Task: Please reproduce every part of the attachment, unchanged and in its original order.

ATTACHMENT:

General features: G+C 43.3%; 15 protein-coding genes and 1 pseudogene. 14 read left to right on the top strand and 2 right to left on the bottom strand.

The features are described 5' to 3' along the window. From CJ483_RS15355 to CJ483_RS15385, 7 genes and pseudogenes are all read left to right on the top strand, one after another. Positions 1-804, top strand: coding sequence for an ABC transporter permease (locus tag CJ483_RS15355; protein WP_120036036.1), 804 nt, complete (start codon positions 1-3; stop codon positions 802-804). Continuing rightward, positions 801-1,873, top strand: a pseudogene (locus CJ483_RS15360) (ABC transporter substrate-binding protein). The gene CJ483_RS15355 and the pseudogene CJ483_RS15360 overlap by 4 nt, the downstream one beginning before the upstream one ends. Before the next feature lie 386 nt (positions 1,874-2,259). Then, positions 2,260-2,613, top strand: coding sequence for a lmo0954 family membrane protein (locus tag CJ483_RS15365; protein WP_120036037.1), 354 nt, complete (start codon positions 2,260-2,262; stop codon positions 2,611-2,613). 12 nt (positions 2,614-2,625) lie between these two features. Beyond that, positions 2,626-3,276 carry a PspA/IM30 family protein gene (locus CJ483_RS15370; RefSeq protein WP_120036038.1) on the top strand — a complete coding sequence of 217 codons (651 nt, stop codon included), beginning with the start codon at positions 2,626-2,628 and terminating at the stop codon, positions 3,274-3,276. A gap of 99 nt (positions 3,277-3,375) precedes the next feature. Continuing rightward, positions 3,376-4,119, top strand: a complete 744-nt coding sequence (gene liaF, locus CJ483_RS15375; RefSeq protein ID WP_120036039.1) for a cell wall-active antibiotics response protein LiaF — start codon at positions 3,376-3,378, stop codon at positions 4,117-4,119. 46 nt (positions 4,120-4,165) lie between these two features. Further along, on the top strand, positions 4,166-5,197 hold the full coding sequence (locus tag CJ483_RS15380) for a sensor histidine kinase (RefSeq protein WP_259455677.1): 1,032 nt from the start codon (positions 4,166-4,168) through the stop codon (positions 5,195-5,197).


General features: G+C 43.3%; 15 protein-coding genes and 1 pseudogene. 14 read left to right on the top strand and 2 right to left on the bottom strand.

The features are described 5' to 3' along the window. From CJ483_RS15355 to CJ483_RS15385, 7 genes and pseudogenes are all read left to right on the top strand, one after another. Positions 1-804, top strand: coding sequence for an ABC transporter permease (locus tag CJ483_RS15355; protein WP_120036036.1), 804 nt, complete (start codon positions 1-3; stop codon positions 802-804). Continuing rightward, positions 801-1,873, top strand: a pseudogene (locus CJ483_RS15360) (ABC transporter substrate-binding protein). The gene CJ483_RS15355 and the pseudogene CJ483_RS15360 overlap by 4 nt, the downstream one beginning before the upstream one ends. Before the next feature lie 386 nt (positions 1,874-2,259). Then, positions 2,260-2,613, top strand: coding sequence for a lmo0954 family membrane protein (locus tag CJ483_RS15365; protein WP_120036037.1), 354 nt, complete (start codon positions 2,260-2,262; stop codon positions 2,611-2,613). 12 nt (positions 2,614-2,625) lie between these two features. Beyond that, positions 2,626-3,276 carry a PspA/IM30 family protein gene (locus CJ483_RS15370; RefSeq protein WP_120036038.1) on the top strand — a complete coding sequence of 217 codons (651 nt, stop codon included), beginning with the start codon at positions 2,626-2,628 and terminating at the stop codon, positions 3,274-3,276. A gap of 99 nt (positions 3,277-3,375) precedes the next feature. Continuing rightward, positions 3,376-4,119, top strand: a complete 744-nt coding sequence (gene liaF, locus CJ483_RS15375; RefSeq protein ID WP_120036039.1) for a cell wall-active antibiotics response protein LiaF — start codon at positions 3,376-3,378, stop codon at positions 4,117-4,119. 46 nt (positions 4,120-4,165) lie between these two features. Further along, on the top strand, positions 4,166-5,197 hold the full coding sequence (locus tag CJ483_RS15380) for a sensor histidine kinase (RefSeq protein WP_259455677.1): 1,032 nt from the start codon (positions 4,166-4,168) through the stop codon (positions 5,195-5,197).